Venezuela, Argentina Accuse US of Smear Campaign

By Chris Carlson

December 13, 2007

Argentinean President Cristina Fernandez, Venezuelan-American Guido Alejandro Antonini Wilson, and Venezuelan President Hugo Chavez (AFP)

Mérida, December 13, 2007, ( Government authorities from both Venezuela and Argentina accused the United States of carrying out a smear campaign against them yesterday after US officials arrested four individuals accused of being agents of the Venezuelan government. US officials alleged that the arrested individuals were involved in trying to cover up an "international scandal" between Venezuela and Argentina, but both countries have rejected the claims.

Three Venezuelan citizens and one Uruguayan citizen were arrested in Miami on Tuesday night and appeared before a federal court yesterday on charges of "acting and conspiring to act as agents of the Bolivarian Republic of Venezuela within the United States," according to an official statement from the US Department of Justice.

The Assistant US Attorney General for National Security Kenneth Wainstein accused the defendants of "coordinating and participating in a series of meetings" with the Venezuelan-American Guido Alejandro Antonini Wilson, who was involved in the illegal trafficking of nearly US$ 800,000 from Venezuela to Argentina last August.

Argentinean customs officials caught Antonini on August 4th of this year attempting to enter the country with a suitcase that contained US$ 790,000. Argentinean officials confiscated the money, but Antonini returned to his home in South Florida.

According to the Assistant Attorney General, the four defendants were working on behalf of the Venezuelan government to get Antonini's help in covering up the source of the money, which, according to US officials, was for "the presidential campaign of Cristina [Fernandez] Kirchner."

"The complaint filed today outlines an alleged plot by agents of the Venezuelan government to manipulate an American citizen in Miami in an effort to keep the lid on a burgeoning international scandal," said Wainstein.

But both the Argentinean and Venezuelan governments have rejected the claims, calling them a "desperate attempt" to tarnish the growing ties between the two countries. Venezuelan Foreign Minister Nicolas Maduro assured that the case was part of a U.S. plan to damage Venezuela's image.

"This information from Miami makes the role of the US government in this campaign to damage the relations between our governments very clear," said Maduros who assured that they have "no doubt" that the United States is behind the political scandal.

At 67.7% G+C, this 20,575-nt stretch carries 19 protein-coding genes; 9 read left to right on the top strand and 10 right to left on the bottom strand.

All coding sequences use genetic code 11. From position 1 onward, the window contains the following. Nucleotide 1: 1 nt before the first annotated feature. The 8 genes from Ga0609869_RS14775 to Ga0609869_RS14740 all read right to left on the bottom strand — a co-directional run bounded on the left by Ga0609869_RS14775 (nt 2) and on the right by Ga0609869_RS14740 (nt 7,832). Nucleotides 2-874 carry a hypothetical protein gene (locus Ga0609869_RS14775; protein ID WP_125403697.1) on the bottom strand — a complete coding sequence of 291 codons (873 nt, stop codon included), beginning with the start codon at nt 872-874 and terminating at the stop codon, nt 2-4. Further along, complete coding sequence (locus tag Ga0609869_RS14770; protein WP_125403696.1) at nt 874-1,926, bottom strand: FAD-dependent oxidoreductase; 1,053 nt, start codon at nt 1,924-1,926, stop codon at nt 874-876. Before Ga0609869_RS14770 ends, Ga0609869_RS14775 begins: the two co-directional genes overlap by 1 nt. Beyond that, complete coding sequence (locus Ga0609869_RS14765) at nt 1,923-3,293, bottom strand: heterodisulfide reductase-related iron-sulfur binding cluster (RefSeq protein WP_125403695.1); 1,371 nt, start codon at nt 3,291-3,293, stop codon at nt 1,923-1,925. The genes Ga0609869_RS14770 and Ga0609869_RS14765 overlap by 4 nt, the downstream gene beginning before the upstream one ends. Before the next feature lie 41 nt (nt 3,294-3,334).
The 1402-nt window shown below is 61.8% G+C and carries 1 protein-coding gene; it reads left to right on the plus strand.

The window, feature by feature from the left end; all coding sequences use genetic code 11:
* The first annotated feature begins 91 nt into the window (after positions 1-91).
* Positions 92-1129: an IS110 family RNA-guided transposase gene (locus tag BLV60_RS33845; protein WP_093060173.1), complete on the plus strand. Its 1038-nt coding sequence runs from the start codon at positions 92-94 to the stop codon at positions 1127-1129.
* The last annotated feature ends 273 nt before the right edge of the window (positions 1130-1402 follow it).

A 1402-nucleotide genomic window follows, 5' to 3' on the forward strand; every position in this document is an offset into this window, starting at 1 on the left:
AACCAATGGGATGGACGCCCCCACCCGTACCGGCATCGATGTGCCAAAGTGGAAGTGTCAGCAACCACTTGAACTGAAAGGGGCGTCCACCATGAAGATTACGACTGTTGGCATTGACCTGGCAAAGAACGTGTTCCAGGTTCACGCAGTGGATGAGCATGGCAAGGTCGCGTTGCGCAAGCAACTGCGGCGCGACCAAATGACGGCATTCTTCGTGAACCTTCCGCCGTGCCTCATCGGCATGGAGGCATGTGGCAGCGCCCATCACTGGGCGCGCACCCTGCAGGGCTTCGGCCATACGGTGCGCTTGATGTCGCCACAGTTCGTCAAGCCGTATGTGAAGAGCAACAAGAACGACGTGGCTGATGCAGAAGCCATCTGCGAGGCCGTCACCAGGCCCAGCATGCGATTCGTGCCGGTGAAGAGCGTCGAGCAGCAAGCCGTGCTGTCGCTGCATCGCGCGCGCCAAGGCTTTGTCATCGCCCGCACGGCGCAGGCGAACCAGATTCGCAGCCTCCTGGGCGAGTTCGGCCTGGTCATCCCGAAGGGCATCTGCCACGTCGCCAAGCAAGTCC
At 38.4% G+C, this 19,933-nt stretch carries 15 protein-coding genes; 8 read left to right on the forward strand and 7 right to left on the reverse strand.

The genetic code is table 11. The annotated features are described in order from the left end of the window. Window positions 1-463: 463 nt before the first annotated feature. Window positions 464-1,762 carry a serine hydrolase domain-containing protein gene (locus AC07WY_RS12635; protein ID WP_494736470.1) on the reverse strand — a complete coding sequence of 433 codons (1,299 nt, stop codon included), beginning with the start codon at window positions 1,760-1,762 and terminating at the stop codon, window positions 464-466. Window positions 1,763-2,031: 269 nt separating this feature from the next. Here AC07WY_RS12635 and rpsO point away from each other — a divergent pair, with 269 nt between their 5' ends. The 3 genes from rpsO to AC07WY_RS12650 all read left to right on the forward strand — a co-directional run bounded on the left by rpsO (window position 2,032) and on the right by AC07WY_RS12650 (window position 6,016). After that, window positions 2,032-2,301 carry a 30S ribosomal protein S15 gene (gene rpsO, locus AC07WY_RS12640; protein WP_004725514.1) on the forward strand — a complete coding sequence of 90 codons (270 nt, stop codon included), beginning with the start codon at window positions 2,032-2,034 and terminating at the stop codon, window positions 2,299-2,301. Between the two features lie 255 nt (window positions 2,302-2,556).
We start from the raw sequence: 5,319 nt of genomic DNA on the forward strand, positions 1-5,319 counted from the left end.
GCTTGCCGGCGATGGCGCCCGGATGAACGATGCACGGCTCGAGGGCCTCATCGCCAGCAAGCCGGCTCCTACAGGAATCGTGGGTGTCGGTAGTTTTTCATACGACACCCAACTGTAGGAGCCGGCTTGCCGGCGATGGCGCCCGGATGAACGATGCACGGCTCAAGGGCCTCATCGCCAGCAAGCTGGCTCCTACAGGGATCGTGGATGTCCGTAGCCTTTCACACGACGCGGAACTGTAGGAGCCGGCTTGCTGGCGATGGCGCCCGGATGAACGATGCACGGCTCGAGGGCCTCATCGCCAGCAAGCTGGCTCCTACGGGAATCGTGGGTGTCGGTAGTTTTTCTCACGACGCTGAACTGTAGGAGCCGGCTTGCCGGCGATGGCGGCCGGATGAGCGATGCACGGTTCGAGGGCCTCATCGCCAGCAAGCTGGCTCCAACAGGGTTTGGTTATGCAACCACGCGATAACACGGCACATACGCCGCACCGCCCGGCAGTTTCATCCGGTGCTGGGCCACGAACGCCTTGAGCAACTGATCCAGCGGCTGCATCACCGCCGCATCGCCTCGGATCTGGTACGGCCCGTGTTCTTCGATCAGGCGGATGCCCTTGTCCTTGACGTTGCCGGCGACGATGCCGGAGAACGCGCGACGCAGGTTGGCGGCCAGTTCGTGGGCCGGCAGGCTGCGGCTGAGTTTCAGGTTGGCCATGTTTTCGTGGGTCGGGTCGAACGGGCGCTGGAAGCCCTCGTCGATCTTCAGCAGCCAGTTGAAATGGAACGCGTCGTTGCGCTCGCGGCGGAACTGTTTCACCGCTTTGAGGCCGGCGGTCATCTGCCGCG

"We are seeing a desperate effort by the government of the United States, using delicate mechanisms of judicial power for a political, psychological, and media war against the continent's progressive governments," he assured.

President of Argentina Cristina Fernandez also rejected the claims, comparing them to an American movie in which "you never know how much is true and how much is a lie." The Argentinean president assured that she "would not be pressured," and insisted that she would maintain her close ties to the Venezuelan government.

"All of our convictions and policies are going to be deepened because Argentina has never needed anyone to tell her who she can be friends with," she said.

President Fernandez, without actually mentioning the United States, accused the country of wanting to subordinate them to their own interests.

"Instead of wanting nations of friends, they want nations of employees and subordinates," she said.

But the president assured that she would continue efforts to strengthen Mercosur, the Bank of the South, and the construction of a "multilateral world."

Argentinean cabinet member Alberto Fernandez, who called the case a "US intelligence operation," also explained that the accusations of the US officials are unlikely to be true. He pointed out that Antonini was detained by the Argentinean officials upon entering the country, and the money was confiscated. Fernandez explained that if the Chavez government wanted to bring in money to finance the campaign of Cristina Fernandez, they could have easily done it a few days later when President Chavez visited the country.

"If the objective was to enter [the country] with a suitcase of money he could have entered the next day in Chavez' airplane and no one would have noticed," he said.

"But this thing has the characteristics of being a dirty trick to tarnish the presence of Chavez in Argentina," said Fernandez. "I have no doubt of that."

Fernandez called on the United States to answer Argentina's request for the extradition of Antonini Wilson, so that they can carry out an investigation with regards to the $800,000.

"If the United States is really interested in the truth, they should extradite Antonini Wilson. But I'm afraid they are protecting him," he said.

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